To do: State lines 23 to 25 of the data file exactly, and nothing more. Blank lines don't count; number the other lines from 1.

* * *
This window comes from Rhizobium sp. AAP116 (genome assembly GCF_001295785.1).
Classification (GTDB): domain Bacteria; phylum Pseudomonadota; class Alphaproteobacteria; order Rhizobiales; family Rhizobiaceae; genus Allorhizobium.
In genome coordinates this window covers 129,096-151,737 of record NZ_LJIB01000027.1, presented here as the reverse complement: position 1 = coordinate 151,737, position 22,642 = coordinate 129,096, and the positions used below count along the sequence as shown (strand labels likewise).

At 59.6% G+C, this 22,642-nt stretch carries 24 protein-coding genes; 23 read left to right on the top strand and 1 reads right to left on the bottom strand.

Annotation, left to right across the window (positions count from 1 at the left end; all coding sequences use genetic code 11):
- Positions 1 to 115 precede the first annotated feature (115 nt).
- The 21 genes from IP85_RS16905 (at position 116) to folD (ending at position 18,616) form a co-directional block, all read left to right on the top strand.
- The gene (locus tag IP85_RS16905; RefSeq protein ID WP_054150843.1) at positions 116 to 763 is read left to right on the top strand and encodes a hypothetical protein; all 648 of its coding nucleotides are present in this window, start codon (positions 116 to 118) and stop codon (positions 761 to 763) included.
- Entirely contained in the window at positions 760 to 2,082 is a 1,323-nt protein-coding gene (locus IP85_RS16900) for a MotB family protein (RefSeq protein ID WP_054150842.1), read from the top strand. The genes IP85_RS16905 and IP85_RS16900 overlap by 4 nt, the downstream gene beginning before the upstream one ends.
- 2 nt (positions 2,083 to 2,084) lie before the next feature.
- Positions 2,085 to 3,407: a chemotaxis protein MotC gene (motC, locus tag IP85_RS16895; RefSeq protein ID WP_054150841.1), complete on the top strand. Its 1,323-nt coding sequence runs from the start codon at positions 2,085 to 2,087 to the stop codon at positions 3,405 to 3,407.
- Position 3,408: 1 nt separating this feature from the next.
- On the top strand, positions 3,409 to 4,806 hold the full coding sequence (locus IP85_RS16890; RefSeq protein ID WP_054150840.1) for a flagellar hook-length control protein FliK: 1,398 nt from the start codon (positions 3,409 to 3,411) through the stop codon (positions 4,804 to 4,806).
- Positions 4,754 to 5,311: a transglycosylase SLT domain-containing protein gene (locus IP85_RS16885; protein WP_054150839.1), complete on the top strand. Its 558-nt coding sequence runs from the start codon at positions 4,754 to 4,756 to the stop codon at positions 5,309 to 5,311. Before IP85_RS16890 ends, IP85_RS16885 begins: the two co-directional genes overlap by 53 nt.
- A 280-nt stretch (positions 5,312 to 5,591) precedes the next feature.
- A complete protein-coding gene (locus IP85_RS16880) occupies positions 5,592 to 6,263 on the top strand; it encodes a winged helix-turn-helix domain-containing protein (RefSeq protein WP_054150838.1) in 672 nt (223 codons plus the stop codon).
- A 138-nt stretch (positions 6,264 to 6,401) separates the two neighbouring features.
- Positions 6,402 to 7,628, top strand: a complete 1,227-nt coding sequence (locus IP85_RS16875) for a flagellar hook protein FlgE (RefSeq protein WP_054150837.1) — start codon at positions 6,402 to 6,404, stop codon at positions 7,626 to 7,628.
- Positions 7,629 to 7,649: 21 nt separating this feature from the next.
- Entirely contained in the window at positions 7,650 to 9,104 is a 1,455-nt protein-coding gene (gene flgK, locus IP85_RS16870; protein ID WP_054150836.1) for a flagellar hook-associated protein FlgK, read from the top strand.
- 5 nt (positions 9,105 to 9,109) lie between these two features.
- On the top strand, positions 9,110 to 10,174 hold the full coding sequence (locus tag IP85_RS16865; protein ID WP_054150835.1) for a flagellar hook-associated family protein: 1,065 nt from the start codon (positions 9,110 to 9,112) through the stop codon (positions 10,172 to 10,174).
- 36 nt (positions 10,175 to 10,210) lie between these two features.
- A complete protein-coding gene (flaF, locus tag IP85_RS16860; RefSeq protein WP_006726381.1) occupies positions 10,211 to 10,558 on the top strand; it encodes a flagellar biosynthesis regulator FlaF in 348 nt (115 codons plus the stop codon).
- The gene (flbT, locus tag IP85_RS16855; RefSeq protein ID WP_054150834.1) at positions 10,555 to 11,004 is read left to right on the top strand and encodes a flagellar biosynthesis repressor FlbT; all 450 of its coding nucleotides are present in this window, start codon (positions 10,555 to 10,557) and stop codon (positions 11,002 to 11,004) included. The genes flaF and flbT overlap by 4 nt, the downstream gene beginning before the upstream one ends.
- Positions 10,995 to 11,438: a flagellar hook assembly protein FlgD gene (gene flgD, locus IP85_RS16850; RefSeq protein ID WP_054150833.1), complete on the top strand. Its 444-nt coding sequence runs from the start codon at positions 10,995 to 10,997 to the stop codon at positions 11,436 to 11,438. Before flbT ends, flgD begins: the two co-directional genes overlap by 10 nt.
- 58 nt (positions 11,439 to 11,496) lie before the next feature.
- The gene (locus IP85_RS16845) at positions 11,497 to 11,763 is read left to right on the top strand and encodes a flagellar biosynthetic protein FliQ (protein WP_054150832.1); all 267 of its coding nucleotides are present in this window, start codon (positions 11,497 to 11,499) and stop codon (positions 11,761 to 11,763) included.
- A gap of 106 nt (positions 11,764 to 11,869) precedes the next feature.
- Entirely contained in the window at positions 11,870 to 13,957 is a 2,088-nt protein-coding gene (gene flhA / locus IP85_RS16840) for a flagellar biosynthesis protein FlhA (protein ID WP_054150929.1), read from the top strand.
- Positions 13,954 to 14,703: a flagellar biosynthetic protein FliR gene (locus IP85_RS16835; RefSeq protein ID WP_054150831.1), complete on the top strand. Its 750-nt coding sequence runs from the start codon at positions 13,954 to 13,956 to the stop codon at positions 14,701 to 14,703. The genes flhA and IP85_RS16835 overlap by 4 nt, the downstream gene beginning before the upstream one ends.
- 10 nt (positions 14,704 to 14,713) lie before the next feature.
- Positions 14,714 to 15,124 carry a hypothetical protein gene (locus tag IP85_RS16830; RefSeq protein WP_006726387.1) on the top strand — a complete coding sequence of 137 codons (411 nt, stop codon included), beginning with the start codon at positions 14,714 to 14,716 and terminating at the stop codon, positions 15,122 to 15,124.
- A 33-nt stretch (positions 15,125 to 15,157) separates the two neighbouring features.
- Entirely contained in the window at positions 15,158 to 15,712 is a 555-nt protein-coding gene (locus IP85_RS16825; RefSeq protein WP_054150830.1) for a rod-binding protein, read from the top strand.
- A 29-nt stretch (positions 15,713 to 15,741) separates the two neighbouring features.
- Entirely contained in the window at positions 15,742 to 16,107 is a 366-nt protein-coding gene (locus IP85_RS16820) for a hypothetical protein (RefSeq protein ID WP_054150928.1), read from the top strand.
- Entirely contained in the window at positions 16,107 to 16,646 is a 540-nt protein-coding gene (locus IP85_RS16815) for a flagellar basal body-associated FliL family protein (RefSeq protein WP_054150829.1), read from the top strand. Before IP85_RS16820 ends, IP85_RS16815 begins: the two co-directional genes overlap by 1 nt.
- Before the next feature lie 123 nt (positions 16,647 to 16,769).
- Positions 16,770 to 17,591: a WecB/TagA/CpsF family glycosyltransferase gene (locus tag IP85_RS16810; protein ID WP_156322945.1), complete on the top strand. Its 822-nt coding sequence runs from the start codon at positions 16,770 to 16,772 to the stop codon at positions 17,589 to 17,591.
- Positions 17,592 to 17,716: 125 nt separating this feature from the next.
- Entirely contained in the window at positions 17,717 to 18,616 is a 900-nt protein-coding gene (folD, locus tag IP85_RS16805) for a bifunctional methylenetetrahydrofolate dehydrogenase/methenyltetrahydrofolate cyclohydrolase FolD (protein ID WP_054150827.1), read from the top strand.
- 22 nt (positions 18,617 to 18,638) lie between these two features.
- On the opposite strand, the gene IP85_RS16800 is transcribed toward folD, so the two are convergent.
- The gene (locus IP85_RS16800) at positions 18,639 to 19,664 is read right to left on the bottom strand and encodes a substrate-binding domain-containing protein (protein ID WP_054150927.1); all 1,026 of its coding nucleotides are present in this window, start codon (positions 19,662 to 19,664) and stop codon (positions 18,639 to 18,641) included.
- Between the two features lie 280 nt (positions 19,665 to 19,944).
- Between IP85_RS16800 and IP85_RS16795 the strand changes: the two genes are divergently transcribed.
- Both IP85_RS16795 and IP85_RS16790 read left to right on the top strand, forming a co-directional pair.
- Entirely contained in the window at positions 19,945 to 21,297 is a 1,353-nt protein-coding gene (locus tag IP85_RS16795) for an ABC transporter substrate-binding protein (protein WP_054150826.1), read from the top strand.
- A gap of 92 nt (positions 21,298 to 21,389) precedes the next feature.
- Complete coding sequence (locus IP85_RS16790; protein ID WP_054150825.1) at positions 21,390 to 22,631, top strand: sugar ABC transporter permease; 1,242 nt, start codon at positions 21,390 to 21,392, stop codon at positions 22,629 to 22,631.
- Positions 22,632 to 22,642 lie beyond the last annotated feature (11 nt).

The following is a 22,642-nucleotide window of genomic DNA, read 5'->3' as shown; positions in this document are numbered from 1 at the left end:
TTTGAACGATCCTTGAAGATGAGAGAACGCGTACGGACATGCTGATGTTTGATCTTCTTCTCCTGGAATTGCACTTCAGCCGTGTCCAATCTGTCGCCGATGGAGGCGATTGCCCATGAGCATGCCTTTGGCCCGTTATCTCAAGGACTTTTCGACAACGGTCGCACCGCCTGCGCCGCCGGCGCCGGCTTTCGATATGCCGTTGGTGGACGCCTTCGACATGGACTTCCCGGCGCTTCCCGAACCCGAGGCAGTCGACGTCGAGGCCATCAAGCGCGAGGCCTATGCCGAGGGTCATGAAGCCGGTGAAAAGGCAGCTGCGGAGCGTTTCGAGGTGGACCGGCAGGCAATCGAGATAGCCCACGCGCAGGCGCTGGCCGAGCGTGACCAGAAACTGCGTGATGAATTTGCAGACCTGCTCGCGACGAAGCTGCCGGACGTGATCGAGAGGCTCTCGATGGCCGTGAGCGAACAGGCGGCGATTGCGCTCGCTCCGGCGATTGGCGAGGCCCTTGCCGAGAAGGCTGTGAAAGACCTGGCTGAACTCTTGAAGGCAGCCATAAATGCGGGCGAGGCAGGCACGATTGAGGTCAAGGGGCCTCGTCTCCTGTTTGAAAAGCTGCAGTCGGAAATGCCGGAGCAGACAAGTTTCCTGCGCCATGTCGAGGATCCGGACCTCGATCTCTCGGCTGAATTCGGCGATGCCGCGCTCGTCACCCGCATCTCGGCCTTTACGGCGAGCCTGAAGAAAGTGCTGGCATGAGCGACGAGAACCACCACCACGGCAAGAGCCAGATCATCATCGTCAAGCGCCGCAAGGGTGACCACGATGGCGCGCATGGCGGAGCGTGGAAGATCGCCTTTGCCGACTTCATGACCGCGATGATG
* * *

- 36 nt (positions 10,175 to 10,210) lie between these two features.
- A complete protein-coding gene (flaF, locus tag IP85_RS16860; RefSeq protein WP_006726381.1) occupies positions 10,211 to 10,558 on the top strand; it encodes a flagellar biosynthesis regulator FlaF in 348 nt (115 codons plus the stop codon).
- The gene (flbT, locus tag IP85_RS16855; RefSeq protein ID WP_054150834.1) at positions 10,555 to 11,004 is read left to right on the top strand and encodes a flagellar biosynthesis repressor FlbT; all 450 of its coding nucleotides are present in this window, start codon (positions 10,555 to 10,557) and stop codon (positions 11,002 to 11,004) included. The genes flaF and flbT overlap by 4 nt, the downstream gene beginning before the upstream one ends.